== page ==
Armenia said Thursday it may consider formally recognizing the breakaway Nagorny Karabakh region, in a move that would increase tensions with Azerbaijan
Armenia said Thursday it may consider formally recognizing the breakaway Nagorny Karabakh region, in a move that would increase tensions with Azerbaijan just a month after clashes over the disputed territory claimed 110 lives.
Armenia said it would debate a law that would recognize Karabakh as an independent country "in the event of fresh Azerbaijani aggression", according to a statement on the government's official website.
At least 110 people died last month in the worst violence to hit Karabakh since an inconclusive ceasefire deal in 1994 halted a war that left some 30,000 people dead.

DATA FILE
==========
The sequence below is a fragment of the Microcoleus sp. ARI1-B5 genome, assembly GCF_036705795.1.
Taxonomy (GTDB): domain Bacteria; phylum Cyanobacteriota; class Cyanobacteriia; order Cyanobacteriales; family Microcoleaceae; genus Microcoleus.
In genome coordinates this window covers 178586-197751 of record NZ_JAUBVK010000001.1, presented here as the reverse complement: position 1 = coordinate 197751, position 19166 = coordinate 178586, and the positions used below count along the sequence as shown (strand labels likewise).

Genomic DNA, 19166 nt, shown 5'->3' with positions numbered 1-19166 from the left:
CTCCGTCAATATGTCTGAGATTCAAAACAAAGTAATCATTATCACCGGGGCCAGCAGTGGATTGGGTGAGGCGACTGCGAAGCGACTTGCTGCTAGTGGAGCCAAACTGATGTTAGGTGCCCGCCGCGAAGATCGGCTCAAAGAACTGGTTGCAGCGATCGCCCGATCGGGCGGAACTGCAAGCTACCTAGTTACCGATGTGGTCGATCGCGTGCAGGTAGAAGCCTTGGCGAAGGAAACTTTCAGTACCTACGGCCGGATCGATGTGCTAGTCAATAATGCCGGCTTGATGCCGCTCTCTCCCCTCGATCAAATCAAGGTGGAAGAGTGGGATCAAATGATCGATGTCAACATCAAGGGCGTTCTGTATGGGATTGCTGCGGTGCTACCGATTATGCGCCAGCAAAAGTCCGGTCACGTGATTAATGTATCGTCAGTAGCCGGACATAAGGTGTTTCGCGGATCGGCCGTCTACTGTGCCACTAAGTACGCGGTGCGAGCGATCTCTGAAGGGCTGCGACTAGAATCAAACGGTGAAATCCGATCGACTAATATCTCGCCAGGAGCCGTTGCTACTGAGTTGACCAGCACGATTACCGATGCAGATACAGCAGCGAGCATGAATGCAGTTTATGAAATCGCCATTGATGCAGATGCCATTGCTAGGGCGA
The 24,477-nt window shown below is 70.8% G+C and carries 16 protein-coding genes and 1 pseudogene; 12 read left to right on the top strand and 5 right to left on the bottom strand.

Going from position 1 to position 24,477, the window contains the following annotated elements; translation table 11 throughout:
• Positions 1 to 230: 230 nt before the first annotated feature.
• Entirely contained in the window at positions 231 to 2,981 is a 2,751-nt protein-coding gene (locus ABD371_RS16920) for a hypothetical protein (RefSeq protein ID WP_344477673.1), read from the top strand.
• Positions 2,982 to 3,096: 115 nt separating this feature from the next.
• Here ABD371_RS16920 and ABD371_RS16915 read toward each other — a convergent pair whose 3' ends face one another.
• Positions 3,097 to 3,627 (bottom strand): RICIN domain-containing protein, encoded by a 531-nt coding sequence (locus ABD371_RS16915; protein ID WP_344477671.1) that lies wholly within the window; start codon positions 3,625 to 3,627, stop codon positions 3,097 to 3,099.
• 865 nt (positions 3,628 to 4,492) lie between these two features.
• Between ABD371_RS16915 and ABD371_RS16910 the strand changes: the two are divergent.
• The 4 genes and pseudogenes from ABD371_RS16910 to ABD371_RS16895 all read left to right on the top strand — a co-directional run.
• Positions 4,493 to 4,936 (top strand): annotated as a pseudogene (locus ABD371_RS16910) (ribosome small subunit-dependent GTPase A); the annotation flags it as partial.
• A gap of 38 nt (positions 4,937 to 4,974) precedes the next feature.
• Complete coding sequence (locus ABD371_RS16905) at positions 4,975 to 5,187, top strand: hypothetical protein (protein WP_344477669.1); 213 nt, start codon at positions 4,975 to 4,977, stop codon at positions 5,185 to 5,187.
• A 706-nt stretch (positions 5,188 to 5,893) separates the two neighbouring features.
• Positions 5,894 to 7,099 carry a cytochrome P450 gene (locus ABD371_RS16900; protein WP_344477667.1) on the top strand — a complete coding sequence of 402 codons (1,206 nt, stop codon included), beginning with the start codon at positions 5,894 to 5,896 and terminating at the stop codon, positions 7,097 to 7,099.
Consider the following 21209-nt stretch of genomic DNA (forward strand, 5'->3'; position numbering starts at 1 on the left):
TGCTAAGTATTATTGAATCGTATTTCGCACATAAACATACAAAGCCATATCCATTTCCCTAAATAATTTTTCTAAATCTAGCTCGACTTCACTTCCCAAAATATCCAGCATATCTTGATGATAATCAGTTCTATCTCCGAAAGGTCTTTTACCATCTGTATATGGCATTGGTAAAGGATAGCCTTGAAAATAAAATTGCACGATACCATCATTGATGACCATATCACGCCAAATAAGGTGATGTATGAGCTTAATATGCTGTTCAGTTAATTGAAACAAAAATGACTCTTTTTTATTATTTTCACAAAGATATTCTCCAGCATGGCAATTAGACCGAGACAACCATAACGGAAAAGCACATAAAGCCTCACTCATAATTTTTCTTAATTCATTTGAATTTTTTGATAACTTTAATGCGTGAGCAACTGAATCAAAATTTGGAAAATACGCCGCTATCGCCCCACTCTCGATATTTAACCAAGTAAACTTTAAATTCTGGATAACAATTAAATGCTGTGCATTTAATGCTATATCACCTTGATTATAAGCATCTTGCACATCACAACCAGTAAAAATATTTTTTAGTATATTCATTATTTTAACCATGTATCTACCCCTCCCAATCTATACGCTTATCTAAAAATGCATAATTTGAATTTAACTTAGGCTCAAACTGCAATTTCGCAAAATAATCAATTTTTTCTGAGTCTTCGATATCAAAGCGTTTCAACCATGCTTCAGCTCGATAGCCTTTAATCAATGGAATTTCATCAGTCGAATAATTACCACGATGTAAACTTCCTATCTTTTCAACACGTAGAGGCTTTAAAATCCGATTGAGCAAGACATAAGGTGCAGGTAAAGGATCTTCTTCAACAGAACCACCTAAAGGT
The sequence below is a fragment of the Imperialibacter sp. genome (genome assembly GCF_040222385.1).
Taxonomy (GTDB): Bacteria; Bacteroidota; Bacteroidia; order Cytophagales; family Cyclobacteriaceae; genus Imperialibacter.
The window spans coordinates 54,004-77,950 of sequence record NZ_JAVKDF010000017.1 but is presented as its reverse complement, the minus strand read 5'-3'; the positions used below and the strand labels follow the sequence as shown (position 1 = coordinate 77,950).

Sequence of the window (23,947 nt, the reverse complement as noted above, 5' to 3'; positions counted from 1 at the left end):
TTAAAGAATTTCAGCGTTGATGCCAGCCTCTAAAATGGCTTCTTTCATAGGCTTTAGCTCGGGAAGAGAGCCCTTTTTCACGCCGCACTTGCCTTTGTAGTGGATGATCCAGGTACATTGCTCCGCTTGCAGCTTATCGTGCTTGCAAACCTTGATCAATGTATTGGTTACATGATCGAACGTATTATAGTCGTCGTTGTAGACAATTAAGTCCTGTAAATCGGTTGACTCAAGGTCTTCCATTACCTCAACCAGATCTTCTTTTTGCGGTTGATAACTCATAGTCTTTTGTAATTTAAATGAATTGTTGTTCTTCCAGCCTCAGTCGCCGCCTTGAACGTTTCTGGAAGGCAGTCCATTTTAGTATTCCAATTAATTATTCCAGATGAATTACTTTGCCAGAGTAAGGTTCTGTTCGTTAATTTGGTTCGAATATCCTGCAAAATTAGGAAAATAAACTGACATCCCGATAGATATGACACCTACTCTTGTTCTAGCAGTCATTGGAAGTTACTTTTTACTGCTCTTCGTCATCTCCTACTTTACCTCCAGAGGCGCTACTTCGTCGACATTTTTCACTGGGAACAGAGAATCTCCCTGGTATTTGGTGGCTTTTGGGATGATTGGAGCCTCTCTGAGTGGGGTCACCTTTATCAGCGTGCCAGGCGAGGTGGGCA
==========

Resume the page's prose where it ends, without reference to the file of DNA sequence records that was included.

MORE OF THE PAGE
The two sides never signed a definitive peace deal after Armenian separatists seized the territory from Azerbaijan, and have been rearming heavily in recent years.
Karabakh has declared itself independent but has not been officially recognized by any country, including its main backer Armenia.
Azerbaijan called Armenia's move "yet another insult to the negotiations process."
If Armenia recognizes the separatist regime in Azerbaijan's occupied territories, the Minsk Group (of mediators co-chaired by the United States, France, and Russia) "will lose its mandate," it said in a statement.
Key regional player Russia said it was "following very closely all decisions" and warned against any moves that could increase tensions between Baku and Yerevan.
Energy-rich Azerbaijan, whose military spending exceeds Armenia's entire state budget, has repeatedly threatened to take back the breakaway region by force.
But Moscow-backed Armenia has vowed to crush any military offensive.